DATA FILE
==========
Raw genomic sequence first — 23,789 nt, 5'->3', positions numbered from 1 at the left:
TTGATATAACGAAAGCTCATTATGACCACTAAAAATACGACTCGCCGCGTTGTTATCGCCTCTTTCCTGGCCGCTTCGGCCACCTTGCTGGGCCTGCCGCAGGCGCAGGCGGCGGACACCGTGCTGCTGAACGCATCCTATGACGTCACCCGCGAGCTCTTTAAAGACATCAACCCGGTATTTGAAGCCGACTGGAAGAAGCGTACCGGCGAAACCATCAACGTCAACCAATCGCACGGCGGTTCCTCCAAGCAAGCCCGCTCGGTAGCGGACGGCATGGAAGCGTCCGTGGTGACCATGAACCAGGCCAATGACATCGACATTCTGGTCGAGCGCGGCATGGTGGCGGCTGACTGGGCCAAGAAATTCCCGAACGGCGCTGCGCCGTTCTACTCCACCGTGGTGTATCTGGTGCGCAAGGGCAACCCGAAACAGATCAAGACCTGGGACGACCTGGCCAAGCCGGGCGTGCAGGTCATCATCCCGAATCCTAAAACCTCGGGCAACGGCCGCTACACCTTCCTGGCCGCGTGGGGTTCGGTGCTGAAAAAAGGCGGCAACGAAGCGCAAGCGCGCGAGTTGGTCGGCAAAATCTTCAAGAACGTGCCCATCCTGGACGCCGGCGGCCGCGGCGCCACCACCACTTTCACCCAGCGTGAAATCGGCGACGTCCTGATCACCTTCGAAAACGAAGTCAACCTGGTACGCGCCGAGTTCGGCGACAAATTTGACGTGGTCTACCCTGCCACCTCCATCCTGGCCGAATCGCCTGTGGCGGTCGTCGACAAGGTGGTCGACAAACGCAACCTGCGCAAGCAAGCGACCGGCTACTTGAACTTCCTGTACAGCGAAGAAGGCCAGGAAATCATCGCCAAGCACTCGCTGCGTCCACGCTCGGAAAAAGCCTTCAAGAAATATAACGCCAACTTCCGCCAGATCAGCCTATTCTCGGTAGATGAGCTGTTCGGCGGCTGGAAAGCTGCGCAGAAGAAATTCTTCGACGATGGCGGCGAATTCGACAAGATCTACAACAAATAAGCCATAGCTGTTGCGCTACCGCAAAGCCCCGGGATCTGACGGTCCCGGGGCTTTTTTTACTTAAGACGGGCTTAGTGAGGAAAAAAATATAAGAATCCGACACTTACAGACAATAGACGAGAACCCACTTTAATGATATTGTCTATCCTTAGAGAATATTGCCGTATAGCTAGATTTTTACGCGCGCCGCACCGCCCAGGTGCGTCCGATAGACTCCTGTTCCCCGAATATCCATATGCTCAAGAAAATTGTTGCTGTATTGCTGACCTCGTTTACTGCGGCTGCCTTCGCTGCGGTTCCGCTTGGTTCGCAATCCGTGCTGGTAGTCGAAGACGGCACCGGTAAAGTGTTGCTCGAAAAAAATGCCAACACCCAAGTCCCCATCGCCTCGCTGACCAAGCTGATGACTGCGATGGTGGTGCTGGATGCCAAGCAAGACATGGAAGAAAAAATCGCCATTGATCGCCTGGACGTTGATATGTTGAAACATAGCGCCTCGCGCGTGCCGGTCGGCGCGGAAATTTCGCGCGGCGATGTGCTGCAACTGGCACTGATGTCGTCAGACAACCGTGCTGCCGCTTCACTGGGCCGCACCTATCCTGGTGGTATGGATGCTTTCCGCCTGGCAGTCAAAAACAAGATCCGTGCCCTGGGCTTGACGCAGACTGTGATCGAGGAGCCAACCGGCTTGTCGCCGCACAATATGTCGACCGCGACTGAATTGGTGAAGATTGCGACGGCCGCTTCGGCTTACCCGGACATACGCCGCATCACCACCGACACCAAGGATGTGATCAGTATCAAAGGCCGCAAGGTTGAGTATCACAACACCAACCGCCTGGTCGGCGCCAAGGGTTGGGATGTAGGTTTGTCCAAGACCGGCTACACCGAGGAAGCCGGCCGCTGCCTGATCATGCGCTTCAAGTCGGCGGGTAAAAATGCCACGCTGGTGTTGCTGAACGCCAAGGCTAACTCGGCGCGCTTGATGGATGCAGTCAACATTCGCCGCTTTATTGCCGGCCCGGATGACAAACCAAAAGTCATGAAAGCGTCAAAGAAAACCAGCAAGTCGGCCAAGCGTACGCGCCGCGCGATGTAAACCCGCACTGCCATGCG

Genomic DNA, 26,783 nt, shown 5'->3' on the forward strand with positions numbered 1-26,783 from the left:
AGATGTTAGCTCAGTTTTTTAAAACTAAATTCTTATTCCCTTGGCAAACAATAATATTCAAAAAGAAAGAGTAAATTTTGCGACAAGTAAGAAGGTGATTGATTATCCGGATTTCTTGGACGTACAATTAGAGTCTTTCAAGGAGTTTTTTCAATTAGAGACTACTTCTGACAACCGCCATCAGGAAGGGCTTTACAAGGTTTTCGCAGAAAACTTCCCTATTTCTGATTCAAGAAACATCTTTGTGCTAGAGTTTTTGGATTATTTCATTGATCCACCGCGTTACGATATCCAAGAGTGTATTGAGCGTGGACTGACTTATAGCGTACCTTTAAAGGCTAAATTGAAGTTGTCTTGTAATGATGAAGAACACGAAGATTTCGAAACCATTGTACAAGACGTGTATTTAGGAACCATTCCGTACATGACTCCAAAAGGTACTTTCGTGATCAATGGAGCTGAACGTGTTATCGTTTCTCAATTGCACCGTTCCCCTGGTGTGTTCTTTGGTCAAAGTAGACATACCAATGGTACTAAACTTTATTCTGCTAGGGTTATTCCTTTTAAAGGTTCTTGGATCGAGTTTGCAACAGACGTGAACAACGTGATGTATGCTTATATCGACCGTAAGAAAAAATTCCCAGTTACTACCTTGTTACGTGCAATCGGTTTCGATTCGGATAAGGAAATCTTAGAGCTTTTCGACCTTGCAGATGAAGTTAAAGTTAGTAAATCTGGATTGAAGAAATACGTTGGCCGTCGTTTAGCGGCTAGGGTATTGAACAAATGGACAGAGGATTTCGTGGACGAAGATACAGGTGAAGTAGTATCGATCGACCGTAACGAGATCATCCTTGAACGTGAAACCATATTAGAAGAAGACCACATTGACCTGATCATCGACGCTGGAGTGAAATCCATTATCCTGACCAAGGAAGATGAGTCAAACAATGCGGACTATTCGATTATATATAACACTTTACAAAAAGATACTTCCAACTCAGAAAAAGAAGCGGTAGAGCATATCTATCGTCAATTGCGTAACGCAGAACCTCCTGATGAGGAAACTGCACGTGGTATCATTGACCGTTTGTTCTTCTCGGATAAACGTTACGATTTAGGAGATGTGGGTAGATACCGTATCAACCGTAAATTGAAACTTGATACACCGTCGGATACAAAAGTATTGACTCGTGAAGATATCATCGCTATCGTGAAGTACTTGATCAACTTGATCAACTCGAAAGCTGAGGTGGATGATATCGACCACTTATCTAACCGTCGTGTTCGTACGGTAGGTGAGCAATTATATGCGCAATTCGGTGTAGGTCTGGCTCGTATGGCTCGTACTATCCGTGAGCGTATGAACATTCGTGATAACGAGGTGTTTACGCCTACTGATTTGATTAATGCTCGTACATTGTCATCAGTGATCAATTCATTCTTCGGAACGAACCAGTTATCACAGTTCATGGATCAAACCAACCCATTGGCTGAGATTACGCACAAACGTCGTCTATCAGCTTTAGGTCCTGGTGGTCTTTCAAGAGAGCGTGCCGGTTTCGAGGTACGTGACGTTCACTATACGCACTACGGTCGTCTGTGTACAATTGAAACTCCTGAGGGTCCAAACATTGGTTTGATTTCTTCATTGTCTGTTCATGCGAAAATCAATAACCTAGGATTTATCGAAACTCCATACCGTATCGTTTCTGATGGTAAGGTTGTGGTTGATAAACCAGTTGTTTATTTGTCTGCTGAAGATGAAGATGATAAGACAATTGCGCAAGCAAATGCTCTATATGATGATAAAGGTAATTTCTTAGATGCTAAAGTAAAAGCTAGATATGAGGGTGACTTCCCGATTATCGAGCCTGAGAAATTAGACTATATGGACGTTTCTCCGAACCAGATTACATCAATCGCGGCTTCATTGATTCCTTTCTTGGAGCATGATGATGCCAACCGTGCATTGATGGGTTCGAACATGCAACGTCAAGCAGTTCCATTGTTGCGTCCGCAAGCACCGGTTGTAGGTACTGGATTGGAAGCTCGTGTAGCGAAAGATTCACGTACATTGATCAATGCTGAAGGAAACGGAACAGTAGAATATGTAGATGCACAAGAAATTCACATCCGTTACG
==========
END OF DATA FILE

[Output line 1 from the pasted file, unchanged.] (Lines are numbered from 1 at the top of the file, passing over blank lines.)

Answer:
Raw genomic sequence first — 23,789 nt, 5'->3', positions numbered from 1 at the left: